William Friedkin is sharp enough to realize that the plot of Tracy Letts' trailer trash noir is not something to be taken seriously. This isn't a crime story that it is going to tie its plot threads up up in a graceful bow like The Grifters. This story is a thinly constructed excuse for the movie's twisted comedy and Grand Guignol shock-o-rama, and on that account Killer Joe certainly gives you your money's worth.
The plot for what its worth: Emile Hirsch needs five thousand dollars or some drug dealers are going to kill him. He enlists the aide of his remarkably dim father, Thomas Hayden Church, and when they rub their two IQ points together they get a spark. They will bump off Hirsch's mom (Church's ex-wife) for the insurance money. Since they don't have the wherewithal for murder they hire McConaughey, a local police detective who moonlights as a killer for higher, hence, Killer Joe. The twist comes when Joe decides to take Hirsch's Lolita-like sister Dottie for collateral until the money rolls in. What could go wrong? Besides everything, obviously.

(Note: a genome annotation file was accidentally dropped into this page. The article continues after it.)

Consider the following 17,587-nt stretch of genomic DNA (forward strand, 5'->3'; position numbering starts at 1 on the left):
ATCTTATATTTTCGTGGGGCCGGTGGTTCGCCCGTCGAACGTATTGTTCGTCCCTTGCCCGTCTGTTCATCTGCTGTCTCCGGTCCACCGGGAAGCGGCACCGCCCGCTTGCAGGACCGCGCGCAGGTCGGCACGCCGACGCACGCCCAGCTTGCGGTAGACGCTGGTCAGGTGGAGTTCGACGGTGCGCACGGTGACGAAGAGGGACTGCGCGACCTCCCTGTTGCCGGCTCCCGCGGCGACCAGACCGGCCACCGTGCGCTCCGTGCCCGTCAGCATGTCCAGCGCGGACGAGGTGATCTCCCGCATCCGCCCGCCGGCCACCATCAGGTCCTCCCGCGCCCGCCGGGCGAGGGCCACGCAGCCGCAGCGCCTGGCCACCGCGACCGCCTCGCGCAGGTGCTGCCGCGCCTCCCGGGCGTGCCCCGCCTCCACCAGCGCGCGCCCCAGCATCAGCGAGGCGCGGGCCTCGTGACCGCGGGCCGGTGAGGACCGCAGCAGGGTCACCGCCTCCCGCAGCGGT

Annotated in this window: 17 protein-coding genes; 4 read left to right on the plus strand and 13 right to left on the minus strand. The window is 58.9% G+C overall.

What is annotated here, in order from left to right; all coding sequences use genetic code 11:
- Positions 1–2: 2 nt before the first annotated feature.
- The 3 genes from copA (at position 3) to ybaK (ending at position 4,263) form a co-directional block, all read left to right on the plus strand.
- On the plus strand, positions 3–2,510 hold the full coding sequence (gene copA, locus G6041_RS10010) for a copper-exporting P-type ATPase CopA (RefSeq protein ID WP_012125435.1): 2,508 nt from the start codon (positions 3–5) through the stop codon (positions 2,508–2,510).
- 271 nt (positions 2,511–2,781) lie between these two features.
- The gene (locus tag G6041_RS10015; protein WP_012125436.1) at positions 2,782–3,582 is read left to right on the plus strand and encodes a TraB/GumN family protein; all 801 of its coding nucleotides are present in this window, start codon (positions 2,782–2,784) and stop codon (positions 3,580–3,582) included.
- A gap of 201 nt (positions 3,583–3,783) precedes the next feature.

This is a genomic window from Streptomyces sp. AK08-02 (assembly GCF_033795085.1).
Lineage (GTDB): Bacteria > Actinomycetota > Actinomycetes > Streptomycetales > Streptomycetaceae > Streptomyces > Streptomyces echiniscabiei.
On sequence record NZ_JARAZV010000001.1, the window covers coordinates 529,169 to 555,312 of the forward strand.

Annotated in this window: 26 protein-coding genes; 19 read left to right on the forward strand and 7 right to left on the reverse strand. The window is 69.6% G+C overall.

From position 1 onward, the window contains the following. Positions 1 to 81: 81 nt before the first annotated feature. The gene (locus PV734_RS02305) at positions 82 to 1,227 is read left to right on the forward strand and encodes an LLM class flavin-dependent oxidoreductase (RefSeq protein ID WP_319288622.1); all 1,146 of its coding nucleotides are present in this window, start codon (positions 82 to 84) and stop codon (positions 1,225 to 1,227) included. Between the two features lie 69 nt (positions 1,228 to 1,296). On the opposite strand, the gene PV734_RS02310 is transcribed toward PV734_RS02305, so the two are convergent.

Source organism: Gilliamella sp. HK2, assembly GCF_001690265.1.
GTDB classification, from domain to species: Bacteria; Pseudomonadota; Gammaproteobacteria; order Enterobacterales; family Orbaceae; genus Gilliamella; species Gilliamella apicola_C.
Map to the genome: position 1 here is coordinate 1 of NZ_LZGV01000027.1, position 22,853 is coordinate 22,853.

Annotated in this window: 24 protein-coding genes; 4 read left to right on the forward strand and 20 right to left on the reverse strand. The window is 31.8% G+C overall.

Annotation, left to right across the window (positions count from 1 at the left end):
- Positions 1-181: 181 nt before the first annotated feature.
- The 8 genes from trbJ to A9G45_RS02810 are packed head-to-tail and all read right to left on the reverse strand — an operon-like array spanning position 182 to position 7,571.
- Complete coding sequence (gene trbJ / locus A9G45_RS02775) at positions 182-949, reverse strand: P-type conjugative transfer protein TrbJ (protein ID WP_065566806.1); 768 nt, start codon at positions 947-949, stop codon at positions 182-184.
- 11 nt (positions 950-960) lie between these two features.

The whole cast is aces, especially a fearless Gina Gershon as a woman so crude she greets any stranger at the door with her naked crotch. But that said, this is McConaughey's from show top to bottom. The centerpiece of the film is Joe's unsettling seduction of the somewhat touched teenager played by Juno Temple, and McConaughey doesn't hold back, laying on the serpentine sexuality. I thought those critics who compared his work her to the laid back charm of Robert Mitchum had taken leave of their senses, but no, he earns the comparison. Think of all the great performances we missed while he was marking time in rom-com Purgatory like Ghosts of Girlfriends Past ?
In Killer Joe's final act the set up of the film's first two thirds are revealed to be a springboard for the film to go gleefully, balls-to-the-wall insane. I wish I could say I went over-the-top with it, but I found myself admiring the film for its nerve more than I thrilled by watching McConaughey hand these dumb-as-dirt characters their comeuppance. One big problem is that the lynchpin character of Dottie is so underdeveloped we are left in the dark to her character's state of mind during crucial moments. Still, for Letts' black humor (Joe's early monologue about a domestic disturbance call is pitch black comedy gold) and for McConaughey's revelatory performance, I would recommend Killer Joe to people willing to take a walk on the batshit crazy side. Verdict: 6 out of 10